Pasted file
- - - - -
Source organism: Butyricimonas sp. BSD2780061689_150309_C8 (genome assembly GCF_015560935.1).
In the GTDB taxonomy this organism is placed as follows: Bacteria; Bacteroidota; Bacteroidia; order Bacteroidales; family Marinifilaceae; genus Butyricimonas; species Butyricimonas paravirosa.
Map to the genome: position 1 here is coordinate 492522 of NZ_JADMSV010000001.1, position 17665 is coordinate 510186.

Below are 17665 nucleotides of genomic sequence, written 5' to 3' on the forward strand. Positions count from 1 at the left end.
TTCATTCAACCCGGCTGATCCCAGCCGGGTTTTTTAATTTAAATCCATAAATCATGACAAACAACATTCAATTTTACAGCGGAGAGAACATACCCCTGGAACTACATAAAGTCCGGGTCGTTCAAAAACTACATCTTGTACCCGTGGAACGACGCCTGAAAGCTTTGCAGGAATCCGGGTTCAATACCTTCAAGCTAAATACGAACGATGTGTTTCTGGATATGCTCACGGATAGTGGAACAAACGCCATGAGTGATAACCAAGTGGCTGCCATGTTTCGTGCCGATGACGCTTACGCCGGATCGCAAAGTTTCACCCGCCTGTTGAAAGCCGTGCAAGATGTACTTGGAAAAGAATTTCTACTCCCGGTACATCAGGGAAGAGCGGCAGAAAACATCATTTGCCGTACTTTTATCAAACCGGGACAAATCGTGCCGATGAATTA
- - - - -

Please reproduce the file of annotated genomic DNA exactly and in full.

Source organism: Butyricimonas sp. BSD2780061689_150309_C8 (genome assembly GCF_015560935.1).
In the GTDB taxonomy this organism is placed as follows: Bacteria; Bacteroidota; Bacteroidia; order Bacteroidales; family Marinifilaceae; genus Butyricimonas; species Butyricimonas paravirosa.
Map to the genome: position 1 here is coordinate 492522 of NZ_JADMSV010000001.1, position 17665 is coordinate 510186.

Below are 17665 nucleotides of genomic sequence, written 5' to 3' on the forward strand. Positions count from 1 at the left end.
TTCATTCAACCCGGCTGATCCCAGCCGGGTTTTTTAATTTAAATCCATAAATCATGACAAACAACATTCAATTTTACAGCGGAGAGAACATACCCCTGGAACTACATAAAGTCCGGGTCGTTCAAAAACTACATCTTGTACCCGTGGAACGACGCCTGAAAGCTTTGCAGGAATCCGGGTTCAATACCTTCAAGCTAAATACGAACGATGTGTTTCTGGATATGCTCACGGATAGTGGAACAAACGCCATGAGTGATAACCAAGTGGCTGCCATGTTTCGTGCCGATGACGCTTACGCCGGATCGCAAAGTTTCACCCGCCTGTTGAAAGCCGTGCAAGATGTACTTGGAAAAGAATTTCTACTCCCGGTACATCAGGGAAGAGCGGCAGAAAACATCATTTGCCGTACTTTTATCAAACCGGGACAAATCGTGCCGATGAATTA